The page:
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So, minus one star for false advertising about the end caps. And minus one star for claiming they don't rust, when I'm replacing them because the old ones are rusted. Otherwise, these things are super solid. I've had at least 2 stand up paddleboards and 2 surfboards on the car at once and there's no question these bars can withstand the strain from wind. If something were to break or bend in the whole car/rack combination, it's not going to be these bars in my opinion.
"I have read reviews online on our product before, and fully understand your concern. For the most part I have interpreted that the people that have had bad experiences were not using the product correctly. Thule recommends using a 4-point tie-down. This is so that you equal out the pressure on the carrier, as well as, on the vehicle. I've seen reviews of people stating that they do not use any bow and stern tie-downs. These are the people that end up having their kayaks fly off. If the product is used correctly, there should be no problems while you are driving. So long as you use the product correctly, Thule will stand behind it. If you have any further questions on the matter, feel free to contact us. Thank you."
I purchased a 2015 F150 and needed to upgrade my load bars for my Thule Kayak Hullavator system. I was using 58" bars on a 2013 F150 and they were just barely long enough. After measuring the old bars (58") on the new truck, I was worried they wouldn't be wide enough for my Hullavator system so I purchased the 65" bars (as suggested by Thule). I'm glad I did as the shorter bars would have allowed the kayak lift to hit the side of my truck.
I bought these Aero bars for my 2016 Jeep Wrangler Unlimited. Also purchased the Thule 300R gutter low feet. Make sure you link out to the Thule site to determine the right combinations of feet/bars to fit your vehicle when placing your order. The bars are good quality but installation instructions are a joke. They reference the foot pack for installation instructions. The foot pack tells you nothing beyond a vague illustration on how to install. Here is what I found out after several attempts and gouging out flesh on my left thumb:
Trunk mounted styles like this one are usually easier to load than roof rack versions, however, this model takes that ease to a whole new level. Bikes simply slot on about a foot of the ground, with a set of well-designed ratchet arms locking them easily into place. It even boasts an integrated cable lock to lock the bikes to the rack for added security.
I was given my first Thule system back in 1992 when Thule was a sponsor of mine. I used that basic rack system along with numerous accessories up until the summer of 2015. The load bars were finally rusting [where I had drilled holes in them] and I felt I needed to replace them. My towers and my locks, however, are still my 1992 originals, and they're doing great.
Thule Rack mounted to factory rack on a VW station wagon. H2go Saddles in front, Hydroglides in back. Likes: Strength of system. Dislikes: All the saddles. Hydroglides can easily scratch the boat while you are getting the end on them, I need to set an ensolite pad on them to keep them open. The spring on one pad has broken in less that 10 kayak carrying days. I would much rather have used covers on standard saddles, see yakrackbooties.com (paddling.com sponsor). Also need to permanently fix a pad to the bar between the saddles. The H2go pads do not conform as well as they could. I bet the old ones with the three position locking tabs were better. They need more springiness. If Thule made the saddles as well as they make the bars and towers I would be a lot happier with the product. If they do not improve, I am not sure whether I would buy them again regardless of their superior strength. I have no affiliation with any paddling industry company.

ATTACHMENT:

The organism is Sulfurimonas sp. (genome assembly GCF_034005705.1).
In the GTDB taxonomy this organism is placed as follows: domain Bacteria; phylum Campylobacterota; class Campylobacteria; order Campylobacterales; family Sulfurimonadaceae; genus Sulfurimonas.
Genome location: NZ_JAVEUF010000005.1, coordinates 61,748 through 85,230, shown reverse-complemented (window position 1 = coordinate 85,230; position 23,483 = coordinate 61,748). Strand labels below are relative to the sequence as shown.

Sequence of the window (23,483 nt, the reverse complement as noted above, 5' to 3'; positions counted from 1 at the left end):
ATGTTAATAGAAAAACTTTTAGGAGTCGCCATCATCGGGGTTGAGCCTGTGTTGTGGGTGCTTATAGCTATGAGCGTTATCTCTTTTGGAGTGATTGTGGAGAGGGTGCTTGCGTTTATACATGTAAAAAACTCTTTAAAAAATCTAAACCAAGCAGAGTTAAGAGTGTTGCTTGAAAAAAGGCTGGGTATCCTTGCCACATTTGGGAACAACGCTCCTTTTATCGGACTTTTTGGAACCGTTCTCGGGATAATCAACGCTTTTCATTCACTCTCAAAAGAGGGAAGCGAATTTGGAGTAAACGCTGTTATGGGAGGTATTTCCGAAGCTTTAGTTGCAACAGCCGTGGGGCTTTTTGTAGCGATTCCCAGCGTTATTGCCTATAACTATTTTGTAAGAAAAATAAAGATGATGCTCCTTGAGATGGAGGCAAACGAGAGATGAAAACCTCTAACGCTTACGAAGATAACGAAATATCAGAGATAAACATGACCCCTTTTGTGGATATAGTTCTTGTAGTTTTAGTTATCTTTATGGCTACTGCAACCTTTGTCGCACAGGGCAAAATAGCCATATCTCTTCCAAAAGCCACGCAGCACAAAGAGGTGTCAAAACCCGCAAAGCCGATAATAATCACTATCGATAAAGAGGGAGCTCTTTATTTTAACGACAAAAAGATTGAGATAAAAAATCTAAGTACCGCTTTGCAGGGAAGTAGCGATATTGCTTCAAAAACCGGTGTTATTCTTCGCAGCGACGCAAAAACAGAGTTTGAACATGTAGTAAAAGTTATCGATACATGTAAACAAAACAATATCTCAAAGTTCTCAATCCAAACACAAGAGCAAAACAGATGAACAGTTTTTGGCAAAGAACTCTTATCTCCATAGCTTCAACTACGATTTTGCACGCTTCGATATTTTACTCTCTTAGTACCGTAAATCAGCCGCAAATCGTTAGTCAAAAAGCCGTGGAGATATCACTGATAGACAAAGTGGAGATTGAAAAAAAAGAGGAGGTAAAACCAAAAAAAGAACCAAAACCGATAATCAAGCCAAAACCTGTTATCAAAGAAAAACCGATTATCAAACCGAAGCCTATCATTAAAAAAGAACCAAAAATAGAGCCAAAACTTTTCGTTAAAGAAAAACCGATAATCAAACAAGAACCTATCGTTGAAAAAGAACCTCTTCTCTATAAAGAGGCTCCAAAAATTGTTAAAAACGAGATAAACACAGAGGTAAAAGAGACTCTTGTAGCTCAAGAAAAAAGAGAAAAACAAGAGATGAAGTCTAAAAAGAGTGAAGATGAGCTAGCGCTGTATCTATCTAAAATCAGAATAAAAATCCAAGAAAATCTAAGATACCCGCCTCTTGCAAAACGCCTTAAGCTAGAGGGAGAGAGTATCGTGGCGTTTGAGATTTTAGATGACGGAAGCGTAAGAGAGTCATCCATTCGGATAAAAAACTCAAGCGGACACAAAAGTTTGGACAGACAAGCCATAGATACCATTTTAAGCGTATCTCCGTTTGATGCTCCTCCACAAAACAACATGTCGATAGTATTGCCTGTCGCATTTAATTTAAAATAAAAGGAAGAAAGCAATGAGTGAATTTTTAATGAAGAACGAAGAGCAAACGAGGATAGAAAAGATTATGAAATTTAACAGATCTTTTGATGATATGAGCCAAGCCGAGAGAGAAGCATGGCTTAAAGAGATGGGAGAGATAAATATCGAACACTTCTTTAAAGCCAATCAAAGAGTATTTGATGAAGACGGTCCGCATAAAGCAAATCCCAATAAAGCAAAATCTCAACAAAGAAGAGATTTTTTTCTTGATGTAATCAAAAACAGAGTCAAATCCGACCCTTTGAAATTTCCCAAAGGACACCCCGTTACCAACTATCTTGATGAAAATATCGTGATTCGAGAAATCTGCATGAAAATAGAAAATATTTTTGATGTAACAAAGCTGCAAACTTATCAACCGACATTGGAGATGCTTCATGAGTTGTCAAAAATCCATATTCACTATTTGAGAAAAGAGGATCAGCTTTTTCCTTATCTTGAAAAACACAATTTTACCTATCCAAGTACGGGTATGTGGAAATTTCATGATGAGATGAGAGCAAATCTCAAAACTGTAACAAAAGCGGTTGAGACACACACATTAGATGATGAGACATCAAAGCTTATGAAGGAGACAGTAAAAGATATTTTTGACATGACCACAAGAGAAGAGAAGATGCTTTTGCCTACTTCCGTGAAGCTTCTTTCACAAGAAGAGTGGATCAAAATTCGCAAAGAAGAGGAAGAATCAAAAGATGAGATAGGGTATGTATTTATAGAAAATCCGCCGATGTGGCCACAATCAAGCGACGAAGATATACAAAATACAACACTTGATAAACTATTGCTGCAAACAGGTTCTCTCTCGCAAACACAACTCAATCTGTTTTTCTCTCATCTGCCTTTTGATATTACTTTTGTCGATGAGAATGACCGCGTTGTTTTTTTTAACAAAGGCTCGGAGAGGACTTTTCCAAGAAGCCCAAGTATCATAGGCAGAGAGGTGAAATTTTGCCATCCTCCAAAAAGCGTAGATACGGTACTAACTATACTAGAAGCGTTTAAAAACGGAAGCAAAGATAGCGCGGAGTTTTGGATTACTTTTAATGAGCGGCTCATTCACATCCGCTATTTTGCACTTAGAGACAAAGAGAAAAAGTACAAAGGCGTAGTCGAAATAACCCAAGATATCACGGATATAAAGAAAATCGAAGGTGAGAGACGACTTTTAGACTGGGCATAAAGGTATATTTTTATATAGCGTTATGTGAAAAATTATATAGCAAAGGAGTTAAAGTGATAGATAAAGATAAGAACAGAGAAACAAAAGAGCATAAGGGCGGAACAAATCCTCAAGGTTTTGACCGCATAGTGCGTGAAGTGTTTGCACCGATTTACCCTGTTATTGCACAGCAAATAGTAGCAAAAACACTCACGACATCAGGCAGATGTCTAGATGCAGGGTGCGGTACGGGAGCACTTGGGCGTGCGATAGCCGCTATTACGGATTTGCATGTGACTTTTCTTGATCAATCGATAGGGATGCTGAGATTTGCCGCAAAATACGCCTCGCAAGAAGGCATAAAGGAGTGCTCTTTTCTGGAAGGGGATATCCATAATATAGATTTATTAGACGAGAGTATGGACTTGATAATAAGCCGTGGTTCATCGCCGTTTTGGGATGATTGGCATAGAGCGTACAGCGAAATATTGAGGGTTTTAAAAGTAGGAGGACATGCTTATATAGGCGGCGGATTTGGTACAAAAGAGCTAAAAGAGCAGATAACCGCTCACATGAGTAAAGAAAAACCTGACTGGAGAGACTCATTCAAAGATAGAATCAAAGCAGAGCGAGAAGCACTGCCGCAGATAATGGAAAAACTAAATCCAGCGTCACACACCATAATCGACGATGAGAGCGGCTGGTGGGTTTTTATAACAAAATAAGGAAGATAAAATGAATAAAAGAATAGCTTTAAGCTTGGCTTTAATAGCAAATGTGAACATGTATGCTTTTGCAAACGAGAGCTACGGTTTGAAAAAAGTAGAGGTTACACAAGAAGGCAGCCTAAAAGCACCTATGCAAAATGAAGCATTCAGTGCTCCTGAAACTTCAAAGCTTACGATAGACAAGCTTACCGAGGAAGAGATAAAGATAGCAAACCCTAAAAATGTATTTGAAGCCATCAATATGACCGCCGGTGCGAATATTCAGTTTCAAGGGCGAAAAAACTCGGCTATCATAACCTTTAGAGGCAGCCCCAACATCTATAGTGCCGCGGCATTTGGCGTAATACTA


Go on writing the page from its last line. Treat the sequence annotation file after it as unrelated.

These attach right onto horizontal roof racks and hold the boat on its side to prevent warpng when tied down. It's very stable and makes it easy to lock the kayak to the rack with a standard cable. It can be pretty hard to load after a day of paddling and sometimes requires two people, even on my low roof. May not be the best for tall vehicles, but an economical alternative.
With a voluminous 22 cubic feet of storage, the Motion XT XXL is Thule’s highest-end box and comes with loads of bells and whistles, including an internal ski carrier, a slide-lock security system, as well as a total load capacity of 165 pounds. The extra-wide PowerClick quick-mounting system (which offers a welcoming “click” sound as you twist the mounting dial to confirm that the box is properly connected) makes for a fast and secure fitting, and it’s built to sit a bit forward on your crossbars to provide full trunk access for hatchbacks.

With such a high number of SUVs on the market, finding a one-size-fits-all roof rack is nearly impossible. But if there is one rack that towers above others in design and usability, it’s Front Runner Outfitters’ Grab-On Slimline. “We have installed several of these Slimline racks on late-model Land Rovers, and their clean, classy look seems well-suited to most SUVs, especially the Land Rover LR4. Front Runner has a ton of bolt-on accessories as well, so you can carry your axe and shovel — or even a slide-out stainless prep table — in secure style.
By selecting your vehicle details from our Thule roof bar guide you will be given a selection of alternative Thule roof rack systems that will be perfect for your car. If required, in most cases, you will be able to match locks to existing Thule equipment. Our guide also gives you the opportunity to download and view pdf fitting instructions and view demonstration videos.
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